Two men and a minor appeared in the Ndiyona periodical court yesterday on charges of poaching of a giraffe they allegedly speared to death. It appears the suspects slaughtered the beast with intent to eat its meat. A periodical court is not a daily or weekly court, as it only convenes one week in a month. Ndiyona settlement is located 120 km east of Rundu. The suspects Shipipa Shitemo, 22, Kangoro Servantius, 50, and a 17-year-old, who cannot be identified because he is under 18 years, were arrested at Cocoma village in the Ndiyona District of Ndiyona Constituency in Kavango East by the Protected Resources Unit members of the Namibian Police Force. The three appeared before Magistrate Esmee Molefe while Vincent Nzanca prosecuted. Shitemo and Kangoro were given bail of N$500 while their teen co-accused was released on a warning, as he is a minor. The case was remanded to July 16 for further police investigations. The value of the giraffe - if it was to be offered for trophy hunting, as it is in a conservancy - is estimated at N$200 000 and that would have benefited the community. On April 22, four suspects also appeared in the Ndiyona periodical court on charges related to poaching, as they were found in possession of nine elephant tusks. The four suspects, Djami Kamana Joseph (38) – a Namibian, Ndhara Ngocho (34) and Sheks Chombo (30) – both Botswana nationals, and Ngambole Alberto (48) – an Angolan, appeared before Magistrate Barry Mufana while Albert Titus prosecuted. The four were arrested at Kamutjionga village on the 21st of last month in Mukwe Constituency after a police search conducted in the area uncovered the nine tusks in the possession of the accused. Possession of elephant tusks is prohibited and is prosecutable. Namibia has in recent months seen an upsurge in poaching, particularly of black and white rhinos, and over the weekend two rhinos were slaughtered and their horns hacked off by poachers.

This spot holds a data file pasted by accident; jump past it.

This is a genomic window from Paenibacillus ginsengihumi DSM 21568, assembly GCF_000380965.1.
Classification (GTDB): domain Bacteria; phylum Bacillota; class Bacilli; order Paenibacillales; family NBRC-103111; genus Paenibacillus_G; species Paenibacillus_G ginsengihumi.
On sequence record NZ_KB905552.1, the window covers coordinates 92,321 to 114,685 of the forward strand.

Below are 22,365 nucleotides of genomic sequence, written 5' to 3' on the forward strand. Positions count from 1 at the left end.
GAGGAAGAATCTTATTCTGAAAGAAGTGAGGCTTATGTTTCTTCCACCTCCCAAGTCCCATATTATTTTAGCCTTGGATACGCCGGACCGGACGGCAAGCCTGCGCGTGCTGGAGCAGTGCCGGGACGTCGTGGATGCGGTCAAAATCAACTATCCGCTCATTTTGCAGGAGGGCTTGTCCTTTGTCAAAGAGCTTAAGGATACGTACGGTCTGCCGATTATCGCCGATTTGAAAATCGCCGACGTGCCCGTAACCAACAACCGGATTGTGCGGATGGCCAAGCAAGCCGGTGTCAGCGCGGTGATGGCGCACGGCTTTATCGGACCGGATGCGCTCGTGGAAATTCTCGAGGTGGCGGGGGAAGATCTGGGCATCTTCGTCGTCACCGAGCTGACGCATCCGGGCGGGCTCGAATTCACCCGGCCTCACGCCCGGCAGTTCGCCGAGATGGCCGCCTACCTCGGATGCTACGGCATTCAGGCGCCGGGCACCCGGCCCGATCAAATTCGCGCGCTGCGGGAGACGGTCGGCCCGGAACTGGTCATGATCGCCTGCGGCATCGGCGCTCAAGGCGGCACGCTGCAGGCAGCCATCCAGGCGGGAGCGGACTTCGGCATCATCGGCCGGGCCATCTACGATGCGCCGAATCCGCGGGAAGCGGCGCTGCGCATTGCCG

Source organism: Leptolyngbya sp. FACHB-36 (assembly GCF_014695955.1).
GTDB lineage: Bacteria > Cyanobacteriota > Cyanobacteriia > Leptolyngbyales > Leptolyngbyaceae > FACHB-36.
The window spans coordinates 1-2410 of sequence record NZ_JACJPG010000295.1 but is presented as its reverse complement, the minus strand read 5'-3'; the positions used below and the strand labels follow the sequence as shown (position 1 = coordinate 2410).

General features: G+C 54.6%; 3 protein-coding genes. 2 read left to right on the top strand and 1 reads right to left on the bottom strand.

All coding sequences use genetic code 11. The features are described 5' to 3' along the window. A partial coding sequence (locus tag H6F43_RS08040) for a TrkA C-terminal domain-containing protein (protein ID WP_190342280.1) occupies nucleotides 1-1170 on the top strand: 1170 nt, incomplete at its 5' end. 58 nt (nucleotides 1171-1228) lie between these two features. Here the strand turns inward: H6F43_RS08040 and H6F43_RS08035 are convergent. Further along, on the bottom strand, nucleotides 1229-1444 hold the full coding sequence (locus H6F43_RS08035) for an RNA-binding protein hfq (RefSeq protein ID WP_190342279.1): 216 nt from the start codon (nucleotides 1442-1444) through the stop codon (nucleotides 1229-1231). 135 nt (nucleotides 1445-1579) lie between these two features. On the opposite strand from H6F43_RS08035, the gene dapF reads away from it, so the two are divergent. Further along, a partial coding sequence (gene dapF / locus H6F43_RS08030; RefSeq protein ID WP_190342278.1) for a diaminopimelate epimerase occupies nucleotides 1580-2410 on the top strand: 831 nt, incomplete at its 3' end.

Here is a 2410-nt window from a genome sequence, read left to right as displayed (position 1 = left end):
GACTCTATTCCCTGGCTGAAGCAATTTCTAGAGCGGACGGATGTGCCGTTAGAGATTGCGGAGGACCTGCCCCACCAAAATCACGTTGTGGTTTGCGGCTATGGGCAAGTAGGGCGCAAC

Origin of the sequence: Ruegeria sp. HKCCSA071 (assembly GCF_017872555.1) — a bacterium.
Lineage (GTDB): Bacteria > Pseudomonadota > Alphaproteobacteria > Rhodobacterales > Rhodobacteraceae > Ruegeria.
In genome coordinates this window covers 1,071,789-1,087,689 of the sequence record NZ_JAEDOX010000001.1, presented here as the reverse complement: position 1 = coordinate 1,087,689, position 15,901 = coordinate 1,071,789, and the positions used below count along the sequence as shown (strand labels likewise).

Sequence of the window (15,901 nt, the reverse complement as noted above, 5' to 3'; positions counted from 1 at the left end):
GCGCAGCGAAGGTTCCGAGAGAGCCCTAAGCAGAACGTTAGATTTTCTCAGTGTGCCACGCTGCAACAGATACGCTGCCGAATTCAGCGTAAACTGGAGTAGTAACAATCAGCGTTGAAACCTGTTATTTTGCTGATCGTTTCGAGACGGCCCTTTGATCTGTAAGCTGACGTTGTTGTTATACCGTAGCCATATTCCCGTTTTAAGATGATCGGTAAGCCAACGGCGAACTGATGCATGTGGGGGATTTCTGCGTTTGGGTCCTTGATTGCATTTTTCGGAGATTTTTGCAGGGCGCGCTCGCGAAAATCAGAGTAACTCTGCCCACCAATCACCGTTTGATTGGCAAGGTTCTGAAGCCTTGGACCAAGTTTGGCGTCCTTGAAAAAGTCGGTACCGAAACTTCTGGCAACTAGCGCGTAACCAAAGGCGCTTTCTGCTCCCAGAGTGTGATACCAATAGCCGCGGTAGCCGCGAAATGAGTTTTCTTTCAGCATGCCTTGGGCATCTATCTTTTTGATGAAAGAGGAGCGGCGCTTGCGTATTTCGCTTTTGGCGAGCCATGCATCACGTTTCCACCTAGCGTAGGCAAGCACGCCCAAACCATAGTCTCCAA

New Era Reporter
2015-05-19 10:04:01 3 years ago